Some of the Best Ways to Navigate Family Drama During the Holidays

It’s official…the holidays are here!

’Tis the season for plenty of fun festivities, but also all the stress that comes with social interactions – especially when hanging out with family. One of the biggest sources of stress is navigating those awkward interactions during family get-togethers.

Whether it’s the unexpected appearance of your sister’s new boyfriend, political differences, or aggressive post-pandemic reconnect urges, learning how to identify, deal with, and prep for anything your loved ones bring to the table can help you turn a potentially nerve-wracking situation into delightful family memories.

Here are 5 practical ways to navigate family drama this holiday season…

Some of the Best Ways to Navigate Family Drama During the Holidays

  1. The Ex-Factor 

It’s no secret that the current state of the world has been tough on relationships. This year, more than ever, many of your friends and family who are married or in a long-term relationship may be dealing with an unwanted emotional side dish. Whether their ex is physically present or a sting in their heart, helping those who’ve been unlucky in love feel warm and welcome is one of the most caring and selfless things you can do.

Active listening and the gift of empathy can go a long way toward improving your relationship with a friend or family member. They’ll appreciate your gift of understanding far more than a pair of novelty socks.

  1. Build Bridges, Don’t Burn Them 

Connecting with relatives that you haven’t seen in a while can be stressful. It takes time and effort to start from scratch when it comes to a conversation, but the benefits of gratitude, especially toward loved ones, can do wonders for your brain and body health.

Kindness and understanding creates a positive feedback loop that’s beneficial to both you and the receiver. Finding a connection, big or small, is a great way to start the holiday season right with your friends and family.

  1. Know When to Stand Up or Sit Down

Navigate Family Drama 2 Focusing on building connections with relatives that you disagree with can be personally satisfying. But what about the times when you just can’t agree on something?

Whether it’s politics, sports, or even what movie to watch, try to keep yourself on an even keel when it comes to conflict and anticipate times when someone else just isn’t going to budge on a subject.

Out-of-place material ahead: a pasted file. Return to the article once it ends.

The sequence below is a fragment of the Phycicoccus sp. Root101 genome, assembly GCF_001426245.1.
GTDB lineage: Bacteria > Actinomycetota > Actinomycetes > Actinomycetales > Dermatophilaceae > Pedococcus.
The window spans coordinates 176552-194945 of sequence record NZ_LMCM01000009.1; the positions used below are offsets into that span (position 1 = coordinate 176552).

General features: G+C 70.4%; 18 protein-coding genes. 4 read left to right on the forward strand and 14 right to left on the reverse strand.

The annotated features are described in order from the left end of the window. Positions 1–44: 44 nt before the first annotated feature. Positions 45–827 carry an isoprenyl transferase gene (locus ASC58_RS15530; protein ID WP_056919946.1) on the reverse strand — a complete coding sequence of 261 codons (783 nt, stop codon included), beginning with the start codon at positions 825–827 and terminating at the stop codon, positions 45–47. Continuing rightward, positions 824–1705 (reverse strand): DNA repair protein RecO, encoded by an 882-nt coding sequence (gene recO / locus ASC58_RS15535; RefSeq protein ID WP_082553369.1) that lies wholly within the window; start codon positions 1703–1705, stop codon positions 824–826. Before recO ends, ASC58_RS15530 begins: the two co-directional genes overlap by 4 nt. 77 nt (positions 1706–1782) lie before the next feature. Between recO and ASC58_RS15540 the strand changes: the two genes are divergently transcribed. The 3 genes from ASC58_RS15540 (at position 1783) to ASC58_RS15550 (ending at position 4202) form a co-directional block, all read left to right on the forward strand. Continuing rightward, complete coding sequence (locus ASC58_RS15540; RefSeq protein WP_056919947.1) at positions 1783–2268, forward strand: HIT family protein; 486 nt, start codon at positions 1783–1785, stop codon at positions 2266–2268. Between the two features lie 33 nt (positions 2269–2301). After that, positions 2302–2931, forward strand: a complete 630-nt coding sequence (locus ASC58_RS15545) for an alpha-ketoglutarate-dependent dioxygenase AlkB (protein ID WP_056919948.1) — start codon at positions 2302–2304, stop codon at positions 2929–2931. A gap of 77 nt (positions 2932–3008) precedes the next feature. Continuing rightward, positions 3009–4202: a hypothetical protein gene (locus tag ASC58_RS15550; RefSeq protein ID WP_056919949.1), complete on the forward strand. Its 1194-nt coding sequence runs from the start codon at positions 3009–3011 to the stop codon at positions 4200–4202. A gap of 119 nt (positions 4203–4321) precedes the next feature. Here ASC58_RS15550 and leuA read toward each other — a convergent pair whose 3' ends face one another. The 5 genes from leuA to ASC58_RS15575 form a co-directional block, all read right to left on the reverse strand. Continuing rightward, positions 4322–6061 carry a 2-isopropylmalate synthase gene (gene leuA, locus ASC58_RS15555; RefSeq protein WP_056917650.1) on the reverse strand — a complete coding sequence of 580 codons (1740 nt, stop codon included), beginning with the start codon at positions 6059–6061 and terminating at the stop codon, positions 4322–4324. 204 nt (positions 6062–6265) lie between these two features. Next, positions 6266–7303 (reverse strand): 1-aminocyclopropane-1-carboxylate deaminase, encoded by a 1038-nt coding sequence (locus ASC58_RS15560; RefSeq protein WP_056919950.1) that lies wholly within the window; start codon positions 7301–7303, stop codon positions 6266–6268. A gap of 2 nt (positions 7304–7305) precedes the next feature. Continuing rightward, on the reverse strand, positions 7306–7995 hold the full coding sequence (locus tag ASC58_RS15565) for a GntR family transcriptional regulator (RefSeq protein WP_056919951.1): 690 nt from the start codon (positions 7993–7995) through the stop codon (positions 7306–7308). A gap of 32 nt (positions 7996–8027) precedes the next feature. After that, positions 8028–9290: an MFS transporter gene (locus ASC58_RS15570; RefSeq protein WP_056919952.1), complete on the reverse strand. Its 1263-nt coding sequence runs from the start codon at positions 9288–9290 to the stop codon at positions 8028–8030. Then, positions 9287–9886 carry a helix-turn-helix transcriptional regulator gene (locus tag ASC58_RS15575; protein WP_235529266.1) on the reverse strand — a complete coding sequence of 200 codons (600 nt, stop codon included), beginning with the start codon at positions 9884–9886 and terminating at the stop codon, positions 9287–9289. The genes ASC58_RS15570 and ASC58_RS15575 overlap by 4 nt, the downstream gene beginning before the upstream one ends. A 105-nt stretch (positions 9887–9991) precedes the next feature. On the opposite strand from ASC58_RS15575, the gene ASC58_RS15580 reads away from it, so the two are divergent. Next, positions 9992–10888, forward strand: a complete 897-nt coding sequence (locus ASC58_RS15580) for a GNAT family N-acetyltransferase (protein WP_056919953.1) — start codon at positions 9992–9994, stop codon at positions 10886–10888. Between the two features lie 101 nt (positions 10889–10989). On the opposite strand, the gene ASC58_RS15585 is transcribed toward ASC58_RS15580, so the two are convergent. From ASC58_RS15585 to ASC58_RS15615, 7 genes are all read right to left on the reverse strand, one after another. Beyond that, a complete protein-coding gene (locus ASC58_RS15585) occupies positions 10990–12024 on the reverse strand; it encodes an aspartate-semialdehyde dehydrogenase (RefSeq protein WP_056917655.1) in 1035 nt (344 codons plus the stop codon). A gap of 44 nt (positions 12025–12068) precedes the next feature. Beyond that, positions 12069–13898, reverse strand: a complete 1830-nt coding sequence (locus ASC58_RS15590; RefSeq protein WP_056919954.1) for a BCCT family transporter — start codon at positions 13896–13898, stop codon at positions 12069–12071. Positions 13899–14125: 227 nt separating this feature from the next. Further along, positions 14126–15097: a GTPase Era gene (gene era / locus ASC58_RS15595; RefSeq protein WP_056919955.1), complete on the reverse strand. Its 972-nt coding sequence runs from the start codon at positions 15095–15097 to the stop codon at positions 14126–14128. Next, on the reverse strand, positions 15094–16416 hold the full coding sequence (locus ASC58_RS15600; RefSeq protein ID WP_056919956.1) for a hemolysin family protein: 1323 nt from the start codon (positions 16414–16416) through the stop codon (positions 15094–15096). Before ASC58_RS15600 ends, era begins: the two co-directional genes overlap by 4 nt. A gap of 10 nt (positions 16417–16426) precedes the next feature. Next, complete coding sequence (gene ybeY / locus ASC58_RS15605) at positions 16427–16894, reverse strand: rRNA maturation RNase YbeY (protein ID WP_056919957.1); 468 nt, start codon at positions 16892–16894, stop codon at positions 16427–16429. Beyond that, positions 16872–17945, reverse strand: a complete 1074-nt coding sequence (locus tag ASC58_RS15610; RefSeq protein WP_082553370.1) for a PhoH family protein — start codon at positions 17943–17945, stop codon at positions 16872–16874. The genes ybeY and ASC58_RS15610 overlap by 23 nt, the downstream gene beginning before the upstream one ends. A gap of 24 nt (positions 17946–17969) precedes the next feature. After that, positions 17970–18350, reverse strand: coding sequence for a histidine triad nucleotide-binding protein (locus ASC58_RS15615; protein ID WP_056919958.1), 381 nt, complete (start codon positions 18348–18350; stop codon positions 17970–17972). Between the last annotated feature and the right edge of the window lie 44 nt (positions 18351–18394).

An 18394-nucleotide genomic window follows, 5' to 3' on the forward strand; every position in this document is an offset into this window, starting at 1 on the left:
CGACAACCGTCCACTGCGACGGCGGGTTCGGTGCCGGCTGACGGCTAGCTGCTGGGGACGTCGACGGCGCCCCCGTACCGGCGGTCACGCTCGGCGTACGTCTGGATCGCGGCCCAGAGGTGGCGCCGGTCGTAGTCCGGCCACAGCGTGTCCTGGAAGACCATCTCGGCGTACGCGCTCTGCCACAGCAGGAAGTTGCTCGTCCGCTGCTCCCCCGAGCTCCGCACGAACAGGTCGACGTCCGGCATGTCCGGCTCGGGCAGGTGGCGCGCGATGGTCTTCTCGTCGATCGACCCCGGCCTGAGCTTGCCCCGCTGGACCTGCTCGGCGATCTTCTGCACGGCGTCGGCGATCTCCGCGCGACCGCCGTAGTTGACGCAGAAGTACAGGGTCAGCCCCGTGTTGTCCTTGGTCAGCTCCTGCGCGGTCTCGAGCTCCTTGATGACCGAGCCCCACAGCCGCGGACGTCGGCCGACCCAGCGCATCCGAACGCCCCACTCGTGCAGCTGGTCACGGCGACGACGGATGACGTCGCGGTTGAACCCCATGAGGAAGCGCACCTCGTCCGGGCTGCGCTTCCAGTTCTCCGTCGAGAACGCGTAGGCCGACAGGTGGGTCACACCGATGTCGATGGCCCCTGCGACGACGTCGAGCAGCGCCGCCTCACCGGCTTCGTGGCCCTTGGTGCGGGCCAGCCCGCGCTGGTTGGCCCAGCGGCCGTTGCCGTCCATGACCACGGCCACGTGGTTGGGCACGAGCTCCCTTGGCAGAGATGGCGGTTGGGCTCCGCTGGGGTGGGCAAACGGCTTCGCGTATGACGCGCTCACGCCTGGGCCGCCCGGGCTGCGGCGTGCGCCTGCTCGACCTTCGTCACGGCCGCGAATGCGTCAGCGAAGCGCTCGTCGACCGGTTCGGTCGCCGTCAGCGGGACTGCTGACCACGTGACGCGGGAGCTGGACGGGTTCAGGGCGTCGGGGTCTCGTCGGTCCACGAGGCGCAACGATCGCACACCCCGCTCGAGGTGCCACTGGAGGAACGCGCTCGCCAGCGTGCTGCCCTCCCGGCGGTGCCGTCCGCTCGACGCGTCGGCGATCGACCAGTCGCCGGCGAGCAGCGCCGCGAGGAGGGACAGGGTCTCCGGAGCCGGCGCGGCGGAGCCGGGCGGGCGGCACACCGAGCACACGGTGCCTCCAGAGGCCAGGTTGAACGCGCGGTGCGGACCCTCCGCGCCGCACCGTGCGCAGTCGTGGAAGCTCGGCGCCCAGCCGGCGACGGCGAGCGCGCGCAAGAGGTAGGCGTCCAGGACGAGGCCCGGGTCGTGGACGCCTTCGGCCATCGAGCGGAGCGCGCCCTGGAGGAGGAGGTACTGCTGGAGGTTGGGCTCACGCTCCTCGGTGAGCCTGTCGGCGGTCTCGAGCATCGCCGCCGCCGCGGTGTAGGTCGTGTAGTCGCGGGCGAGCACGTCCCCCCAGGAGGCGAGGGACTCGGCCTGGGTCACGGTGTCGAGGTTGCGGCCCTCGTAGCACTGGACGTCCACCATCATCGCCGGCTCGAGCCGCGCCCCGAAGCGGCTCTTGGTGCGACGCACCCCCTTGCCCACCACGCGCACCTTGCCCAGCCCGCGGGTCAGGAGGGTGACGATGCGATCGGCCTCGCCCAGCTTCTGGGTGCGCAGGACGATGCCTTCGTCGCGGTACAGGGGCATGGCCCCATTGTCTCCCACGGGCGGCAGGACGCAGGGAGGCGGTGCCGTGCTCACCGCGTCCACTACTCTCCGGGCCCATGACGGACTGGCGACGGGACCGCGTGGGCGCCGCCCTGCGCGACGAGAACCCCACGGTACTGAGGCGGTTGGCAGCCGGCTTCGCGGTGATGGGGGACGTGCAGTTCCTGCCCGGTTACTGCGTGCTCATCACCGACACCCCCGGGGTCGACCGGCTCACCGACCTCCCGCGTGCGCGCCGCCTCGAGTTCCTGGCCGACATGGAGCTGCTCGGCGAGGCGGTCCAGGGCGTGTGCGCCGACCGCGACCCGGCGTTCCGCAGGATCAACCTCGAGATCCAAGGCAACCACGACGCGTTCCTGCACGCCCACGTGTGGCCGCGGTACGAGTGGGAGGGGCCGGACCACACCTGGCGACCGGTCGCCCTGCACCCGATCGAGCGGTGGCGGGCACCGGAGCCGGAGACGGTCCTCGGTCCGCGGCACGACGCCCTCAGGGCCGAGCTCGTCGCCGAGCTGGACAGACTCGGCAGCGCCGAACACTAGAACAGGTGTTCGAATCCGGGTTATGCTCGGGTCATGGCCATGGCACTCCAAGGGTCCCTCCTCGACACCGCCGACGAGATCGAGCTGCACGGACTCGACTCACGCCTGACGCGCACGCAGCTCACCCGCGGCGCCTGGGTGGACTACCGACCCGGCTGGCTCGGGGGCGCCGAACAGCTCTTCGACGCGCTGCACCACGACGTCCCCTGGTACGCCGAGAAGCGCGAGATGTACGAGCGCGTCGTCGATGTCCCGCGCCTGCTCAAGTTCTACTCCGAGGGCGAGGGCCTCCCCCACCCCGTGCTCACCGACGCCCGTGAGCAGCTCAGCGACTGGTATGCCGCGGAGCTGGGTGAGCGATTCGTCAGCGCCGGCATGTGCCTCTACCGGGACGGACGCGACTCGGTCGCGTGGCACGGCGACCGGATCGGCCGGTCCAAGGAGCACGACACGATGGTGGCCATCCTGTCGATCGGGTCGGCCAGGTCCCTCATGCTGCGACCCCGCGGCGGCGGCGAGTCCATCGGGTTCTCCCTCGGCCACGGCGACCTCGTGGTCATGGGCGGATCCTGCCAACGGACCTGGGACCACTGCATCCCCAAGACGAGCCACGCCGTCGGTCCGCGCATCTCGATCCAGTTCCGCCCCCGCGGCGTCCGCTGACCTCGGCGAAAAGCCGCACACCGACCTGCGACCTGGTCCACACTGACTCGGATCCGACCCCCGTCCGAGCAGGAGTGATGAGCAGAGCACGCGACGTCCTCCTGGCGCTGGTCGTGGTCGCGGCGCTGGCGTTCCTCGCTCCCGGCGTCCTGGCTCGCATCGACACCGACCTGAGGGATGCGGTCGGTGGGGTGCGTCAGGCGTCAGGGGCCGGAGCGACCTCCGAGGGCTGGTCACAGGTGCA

Using a line like, “We may not see eye to eye on this, but we both love turkey.” This approach lets you express your feelings in a positive way and keeps it non-confrontational by focusing on something relatable.

  1. Take Time for Yourself

You might feel obligated to fill your schedule with family-centric events and activities, especially if you haven’t seen your relatives in a while. Reconnecting is important for all of us, but so is personal headspace and time by yourself.

If you get to a point where you feel your stress rising around the group, feel free to step aside, announced or not. Taking a few minutes, or even hours, to meditate, catch up with a friend, or just chill, can rejuvenate your enthusiasm for family interaction.

  1. Prepare for Potential Conflict

Even the most seasoned performers and public figures don’t show up without rehearsing. This isn’t to say that you need to study a script until you act like a stilted robot in front of your family, but taking ample time to prepare for potential conflicts can alleviate a lot of stress.

Is your uncle still debating the election? Is your cousin obsessed with Fortnite? Is grandma being overly critical of her grandkids?

Addressing the existence of these common conversations can be beneficial and fun. Role-play with yourself in the mirror or enlist a friend, or just get ready to acknowledge differences and find your own way of navigating those potentially awkward or difficult moments.

Season of Caring

This past year has been difficult for all of us socially, so kindness, empathy, and caring seem to hold a lot more importance than they used to. Let’s face it…we all crave connection!

Fortunately, being positive, expressing gratitude, and helping others are good for your overall brain and body health.

Following these helpful tips can help you navigate family drama this holiday season.

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